Ricki’s Review: This book is absolutely stunning. It captures the beautiful spirit of giving as it passes through generations. I found myself drawn into the text, captivated by the words and the powerful illustrations. I loved the ways in which the spirit of giving is captured across three generations. Overall, I love the way it captures kindness, wisdom, and love.

Teachers’ Tools for Navigation: Teachers might read The Giving Tree and then read this book. Students could engage in a discussion of giving. The two texts exist as foils for each other, and the giving does not just go one way.

Discussion Questions: 

  • How do we give? What do we give?
  • What does it mean to give?
  • What does giving mean for the boy in the book? His grandmother?
  • What have elders given to you?

Book Trailer:

Read This If You Love: Books about Giving; Books about Intergenerational Love; Books about Kindness

Recommended For: 

**Thank you to Cynthia at Random House Children’s Books for providing a copy for review!**

Lark & Kasim Start a Revolution by Kacen Callender

Share

Lark & Kasim Start a Revolution
Author: Kacen Callender
Published: September 27, 2022 by Amulet

Summary: From National Book Award–winner Kacen Callender, a contemporary YA that follows Lark’s journey to speak the truth and discover how their own self-love can be a revolution

Lark Winters wants to be a writer, and for now that means posting on their social media accounts––anything to build their platform. When former best friend Kasim accidentally posts a thread on Lark’s Twitter declaring his love for a secret, unrequited crush, Lark’s tweets are suddenly the talk of the school—and beyond. To protect Kasim, Lark decides to take the fall, pretending they accidentally posted the thread in reference to another classmate. It seems like a great idea: Lark gets closer to their crush, Kasim keeps his privacy, and Lark’s social media stats explode. But living a lie takes a toll—as does the judgment of thousands of Internet strangers. Lark tries their best to be perfect at all costs, but nothing seems good enough for the anonymous hordes––or for Kasim, who is growing closer to Lark, just like it used to be between them . . .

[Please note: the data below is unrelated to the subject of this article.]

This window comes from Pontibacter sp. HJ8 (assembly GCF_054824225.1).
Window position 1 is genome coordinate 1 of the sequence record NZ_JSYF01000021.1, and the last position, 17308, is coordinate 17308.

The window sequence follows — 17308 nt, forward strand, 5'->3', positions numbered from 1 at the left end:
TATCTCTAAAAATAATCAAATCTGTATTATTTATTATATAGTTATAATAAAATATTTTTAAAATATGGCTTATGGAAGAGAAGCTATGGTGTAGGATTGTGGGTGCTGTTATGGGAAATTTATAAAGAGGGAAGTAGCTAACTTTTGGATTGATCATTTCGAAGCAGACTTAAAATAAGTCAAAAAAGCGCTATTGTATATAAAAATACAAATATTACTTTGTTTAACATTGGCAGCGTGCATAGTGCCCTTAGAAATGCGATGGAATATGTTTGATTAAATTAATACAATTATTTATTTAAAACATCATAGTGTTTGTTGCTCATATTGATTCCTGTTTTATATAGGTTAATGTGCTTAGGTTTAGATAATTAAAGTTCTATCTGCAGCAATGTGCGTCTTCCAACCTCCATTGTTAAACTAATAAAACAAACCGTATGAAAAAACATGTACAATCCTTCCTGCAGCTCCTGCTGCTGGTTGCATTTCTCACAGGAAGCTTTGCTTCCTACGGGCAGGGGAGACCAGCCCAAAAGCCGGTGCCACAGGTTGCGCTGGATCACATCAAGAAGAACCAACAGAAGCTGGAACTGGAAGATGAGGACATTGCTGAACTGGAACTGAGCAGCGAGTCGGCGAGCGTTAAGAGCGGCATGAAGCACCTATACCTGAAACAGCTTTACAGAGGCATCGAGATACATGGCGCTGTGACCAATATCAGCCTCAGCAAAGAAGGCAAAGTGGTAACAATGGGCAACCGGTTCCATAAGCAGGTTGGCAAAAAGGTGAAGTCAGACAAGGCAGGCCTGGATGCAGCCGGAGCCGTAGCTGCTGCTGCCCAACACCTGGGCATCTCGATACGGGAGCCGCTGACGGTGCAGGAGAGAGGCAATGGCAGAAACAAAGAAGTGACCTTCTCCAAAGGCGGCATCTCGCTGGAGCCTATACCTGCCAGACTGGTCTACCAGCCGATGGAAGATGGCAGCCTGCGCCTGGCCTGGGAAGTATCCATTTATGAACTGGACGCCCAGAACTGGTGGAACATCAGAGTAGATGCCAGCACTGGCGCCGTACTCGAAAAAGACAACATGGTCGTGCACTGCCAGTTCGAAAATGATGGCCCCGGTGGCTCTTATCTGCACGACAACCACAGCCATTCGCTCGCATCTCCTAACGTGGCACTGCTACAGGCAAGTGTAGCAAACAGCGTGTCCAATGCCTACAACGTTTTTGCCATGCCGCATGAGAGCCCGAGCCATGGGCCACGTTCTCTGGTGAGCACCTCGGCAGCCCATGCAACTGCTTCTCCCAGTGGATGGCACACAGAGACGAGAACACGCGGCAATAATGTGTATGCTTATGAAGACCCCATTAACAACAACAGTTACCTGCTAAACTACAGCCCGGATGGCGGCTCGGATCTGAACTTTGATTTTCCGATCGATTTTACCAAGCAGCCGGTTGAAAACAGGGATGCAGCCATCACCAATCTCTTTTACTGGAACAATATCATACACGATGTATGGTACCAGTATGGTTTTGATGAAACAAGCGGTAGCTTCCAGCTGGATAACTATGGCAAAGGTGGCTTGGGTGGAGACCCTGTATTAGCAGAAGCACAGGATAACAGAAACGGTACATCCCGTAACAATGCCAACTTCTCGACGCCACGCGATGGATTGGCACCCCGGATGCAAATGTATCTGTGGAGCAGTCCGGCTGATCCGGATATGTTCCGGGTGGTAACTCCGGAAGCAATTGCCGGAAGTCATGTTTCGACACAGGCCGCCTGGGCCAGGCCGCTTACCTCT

In the end, Lark must embrace their right to their messy emotions and learn how to be in love.

Review: This is a beautiful book that has so much heart. It feels as if Kacen Callender put their whole soul into it. The characterization, in particular, stood out to me. Even minor characters feel very developed. The characters remind us of the imperfections that we all have, and the value of remembering that we won’t get everything right. I was particular impressed by the ways in which love is depicted throughout the text. It is vast and expansive and knows no rules or boundaries. The LGBTQ representation and attention to intersectionality was among the best I’ve read (and I read a lot of YAL). Callender also depicts the raw brutality that can come with social media. There were moments in this text where I felt sick to my stomach.

The word “revolution” is in the title, and there are many moments where readers are given space to explore conceptions and understanding of activism. I particularly liked that the revolution isn’t explicit, which made me think deeply long after I turned the last page of the text.

I loved this book, and I can’t wait to discuss it with others. I certainly have many pages flagged to read again and again!

As one side note, I couldn’t decide if this book was realistic fiction or if the splash of magical realism made it magical realism. I am not much of a genre sorter, but I thought I’d throw that out there in case you are. 😉